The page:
An arid habitat species predominantly found on the trunk of trees or the lower vegetation, rarely on the ground. It nests in pre-existing cavities of dead wood.
- 1 Identification
- 2 Distribution
- 3 Biology
- 4 Castes
- 5 Nomenclature
- 6 References
- 7 References based on Global Ant Biodiversity Informatics
Hita Garcia et al. (2017) - The following character combination distinguishes N. angulatus from the other members of the group: in profile mesosomal dorsum forming a single, uninterrupted flat surface without any trace a of metanotal groove; petiolar peduncle short; body colour yellow to very light brown.
Nesomyrmex angulatus together with Nesomyrmex grisoni are easily separable from the other members of the group on the basis of the dorsal mesosomal outline, which is an uninterrupted, flat surface without any trace of a metanotal groove. The separation of N. angulatus from N. grisoni is less clear though. As Bolton (1982) stated in his revision, the only differentiating character is body colour, which is yellowish in N. angulatus and dark brown to black in N. grisoni. In general, body coloration is a rather weak diagnostic character and extremely variable in many ant species, and it is likely that both species are actually conspecific and the differently coloured forms represent geographic or ecological variants. The latter seems probable if one considers that N. angulatus is predominantly an arid-adapted species, while N. grisoni appears to prefer humid rain forests. Nevertheless, at the moment we hesitate to synonymise the two species and prefer to keep them separate for the following reasons. First, while there is a lot of material of N. angulatus in many museums, there is not much of N. grisoni, making comparative analyses challenging.
Csősz and Fisher (2016) - Workers of N. angulatus can be convincingly separated from those of Nesomyrmex clypeatus based on the lack of median clypeal notch in the former species. Nesomyrmex angulatus differs from species of bidentatus-complex and devius-complex (Nesomyrmex devius, Nesomyrmex exiguus, Nesomyrmex fragilis, Nesomyrmex gracilis and Nesomyrmex hirtellus) by having sharp anterolateral pronotal angles and a numeric key, FRS/CS ratio yields perfect separation between workers of N. angulatus and members of bidentatus-complex.
Sharaf et al. (2017) Arabian Peninsula - The following character combination distinguishes N. angulatus from the other members of the group in the Arabian Peninsula: third mandibular tooth relatively larger and better developed; anterior clypeal lobe always conspicuously de-veloped, convex and rounded, never with a small median triangular projection; clypeus with median longitudinal carina; pronotum anterodorsally without sharp, dentate corners; in profile mesosomal dorsum forming a single, uninterrupted flat surface without any trace of metanotal groove; petiole with very well developed node.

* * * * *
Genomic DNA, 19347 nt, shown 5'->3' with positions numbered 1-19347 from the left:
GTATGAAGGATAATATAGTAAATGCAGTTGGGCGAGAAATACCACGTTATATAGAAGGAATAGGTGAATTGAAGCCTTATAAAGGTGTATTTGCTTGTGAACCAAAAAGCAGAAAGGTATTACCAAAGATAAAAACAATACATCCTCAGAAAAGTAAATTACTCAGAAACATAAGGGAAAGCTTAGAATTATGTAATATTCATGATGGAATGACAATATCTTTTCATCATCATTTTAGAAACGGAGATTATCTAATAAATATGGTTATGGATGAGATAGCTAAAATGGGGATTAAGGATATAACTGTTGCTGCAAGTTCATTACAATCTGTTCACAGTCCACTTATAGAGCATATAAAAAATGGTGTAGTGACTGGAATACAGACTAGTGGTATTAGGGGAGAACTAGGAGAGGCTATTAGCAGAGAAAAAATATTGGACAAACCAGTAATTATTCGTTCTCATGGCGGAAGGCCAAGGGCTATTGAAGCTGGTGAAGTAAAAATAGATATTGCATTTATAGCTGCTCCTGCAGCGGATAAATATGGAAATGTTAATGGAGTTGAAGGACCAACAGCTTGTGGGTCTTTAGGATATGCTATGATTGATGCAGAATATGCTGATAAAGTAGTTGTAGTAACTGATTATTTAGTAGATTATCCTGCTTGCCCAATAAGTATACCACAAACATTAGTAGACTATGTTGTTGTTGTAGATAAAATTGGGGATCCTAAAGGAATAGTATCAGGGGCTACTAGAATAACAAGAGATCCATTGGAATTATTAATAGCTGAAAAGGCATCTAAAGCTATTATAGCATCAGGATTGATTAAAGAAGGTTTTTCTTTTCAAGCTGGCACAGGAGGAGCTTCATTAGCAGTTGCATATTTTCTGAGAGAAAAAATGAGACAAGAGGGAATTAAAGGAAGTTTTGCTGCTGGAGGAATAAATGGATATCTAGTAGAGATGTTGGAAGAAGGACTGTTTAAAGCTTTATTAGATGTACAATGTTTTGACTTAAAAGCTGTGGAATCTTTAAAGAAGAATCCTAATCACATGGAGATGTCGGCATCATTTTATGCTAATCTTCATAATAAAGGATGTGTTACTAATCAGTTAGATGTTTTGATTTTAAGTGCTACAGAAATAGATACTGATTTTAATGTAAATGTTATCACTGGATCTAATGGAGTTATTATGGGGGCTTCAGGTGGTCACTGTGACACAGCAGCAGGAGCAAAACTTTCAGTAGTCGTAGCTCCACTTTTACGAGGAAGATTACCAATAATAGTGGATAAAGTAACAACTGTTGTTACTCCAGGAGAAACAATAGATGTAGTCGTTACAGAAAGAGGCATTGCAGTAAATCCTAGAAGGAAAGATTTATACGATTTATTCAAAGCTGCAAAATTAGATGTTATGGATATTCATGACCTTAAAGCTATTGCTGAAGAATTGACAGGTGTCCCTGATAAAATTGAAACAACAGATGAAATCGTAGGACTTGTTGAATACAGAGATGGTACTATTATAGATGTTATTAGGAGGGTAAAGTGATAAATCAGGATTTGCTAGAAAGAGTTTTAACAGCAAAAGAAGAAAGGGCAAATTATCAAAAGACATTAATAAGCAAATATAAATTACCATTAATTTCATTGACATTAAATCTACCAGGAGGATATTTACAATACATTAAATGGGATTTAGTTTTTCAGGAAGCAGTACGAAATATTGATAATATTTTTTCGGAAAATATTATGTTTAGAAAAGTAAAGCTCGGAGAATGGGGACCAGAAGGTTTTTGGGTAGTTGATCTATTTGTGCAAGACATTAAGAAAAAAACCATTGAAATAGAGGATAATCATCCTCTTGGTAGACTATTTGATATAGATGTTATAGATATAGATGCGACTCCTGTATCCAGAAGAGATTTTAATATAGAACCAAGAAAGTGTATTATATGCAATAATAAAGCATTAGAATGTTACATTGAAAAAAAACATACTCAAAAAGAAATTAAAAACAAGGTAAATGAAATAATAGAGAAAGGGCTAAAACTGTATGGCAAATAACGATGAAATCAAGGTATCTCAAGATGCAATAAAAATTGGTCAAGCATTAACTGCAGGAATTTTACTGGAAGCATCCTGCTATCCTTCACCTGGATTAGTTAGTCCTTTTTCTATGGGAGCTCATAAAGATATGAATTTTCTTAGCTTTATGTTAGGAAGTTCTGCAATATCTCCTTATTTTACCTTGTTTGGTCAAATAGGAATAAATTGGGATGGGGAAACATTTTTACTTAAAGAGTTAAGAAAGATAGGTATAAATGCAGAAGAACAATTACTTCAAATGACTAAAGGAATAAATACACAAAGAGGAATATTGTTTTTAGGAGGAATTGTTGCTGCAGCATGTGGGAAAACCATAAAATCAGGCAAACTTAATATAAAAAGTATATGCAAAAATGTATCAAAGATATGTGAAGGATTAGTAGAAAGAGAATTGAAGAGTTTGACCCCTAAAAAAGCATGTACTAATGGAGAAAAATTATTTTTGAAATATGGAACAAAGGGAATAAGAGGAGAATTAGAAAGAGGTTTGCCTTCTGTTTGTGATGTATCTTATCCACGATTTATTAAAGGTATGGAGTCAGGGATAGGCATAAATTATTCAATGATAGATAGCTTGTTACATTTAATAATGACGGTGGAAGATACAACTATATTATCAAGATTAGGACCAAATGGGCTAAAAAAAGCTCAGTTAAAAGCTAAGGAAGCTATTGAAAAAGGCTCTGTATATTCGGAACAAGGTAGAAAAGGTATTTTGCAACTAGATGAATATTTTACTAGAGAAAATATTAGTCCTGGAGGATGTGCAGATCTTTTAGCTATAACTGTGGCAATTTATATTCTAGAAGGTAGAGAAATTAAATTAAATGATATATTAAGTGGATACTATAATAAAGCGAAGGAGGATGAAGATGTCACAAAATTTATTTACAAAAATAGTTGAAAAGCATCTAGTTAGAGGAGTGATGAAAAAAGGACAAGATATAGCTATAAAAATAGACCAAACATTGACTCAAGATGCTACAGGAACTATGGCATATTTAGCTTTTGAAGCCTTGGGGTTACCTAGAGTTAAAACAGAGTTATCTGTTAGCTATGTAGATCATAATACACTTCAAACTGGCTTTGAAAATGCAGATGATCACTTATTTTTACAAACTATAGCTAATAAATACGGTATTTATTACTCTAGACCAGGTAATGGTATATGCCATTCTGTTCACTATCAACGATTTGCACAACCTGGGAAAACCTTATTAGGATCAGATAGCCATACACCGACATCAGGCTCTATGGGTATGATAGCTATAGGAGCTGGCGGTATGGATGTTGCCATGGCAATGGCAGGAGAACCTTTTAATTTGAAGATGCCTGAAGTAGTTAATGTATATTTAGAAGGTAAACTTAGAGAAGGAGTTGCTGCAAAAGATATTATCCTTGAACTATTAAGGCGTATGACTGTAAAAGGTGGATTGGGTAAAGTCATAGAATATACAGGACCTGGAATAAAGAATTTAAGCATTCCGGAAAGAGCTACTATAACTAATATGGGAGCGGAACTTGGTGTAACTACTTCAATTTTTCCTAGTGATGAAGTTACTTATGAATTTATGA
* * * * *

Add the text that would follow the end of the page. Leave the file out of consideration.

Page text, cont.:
This species exhibits remarkable variability throughout its distributional range, most notably in the shape of the petiolar node (Bolton 1982, Hita Garcia et al. 2017), but it is also relatively variable in body size and eye size. It is likely that the material currently understood to be N. angulatus is actually a complex of cryptic species.
Keys including this Species
- Key to Afrotropical Nesomyrmex
- Key to Afrotropical Nesomyrmex angulatus group workers
- Key to Arabian Nesomyrmex
- Key to Malagasy Nesomyrmex angulatus group workers
- Key to Nesomyrmex of southern Africa
Hita Garcia et al (2017) - This species has by far the widest distribution range within the N. angulatus group, and likely represents the most widespread Nesomyrmex species on a global scale. It is found in the majority of African countries, as well as on the Arabian Peninsula and in most of the Malagasy region.
Csősz and Fisher (2016) - In the Malagasy zoogeographical region, this species is known to occur in coastal dry forests, mangroves and the coastal scrub of the northern, dry area of Madagascar and on adjacent islands in the Mozambique channel. Worldwide, N. angulatus has spread to the eastern Africa and the Middle East.
Distribution based on Regional Taxon Lists
Afrotropical Region: Botswana, Comoros, Djibouti, Eritrea, Ethiopia, Ghana, Kenya, Malawi, Mozambique, Niger, Nigeria, Saudi Arabia, South Africa, Sudan, Uganda, United Republic of Tanzania, Yemen, Zimbabwe.
Malagasy Region: Madagascar, Mayotte, Seychelles.
Palaearctic Region: Algeria, Egypt (type locality), Israel, Libya, Oman, Tunisia.
Distribution based on AntMaps
Distribution based on AntWeb specimens
Check data from AntWeb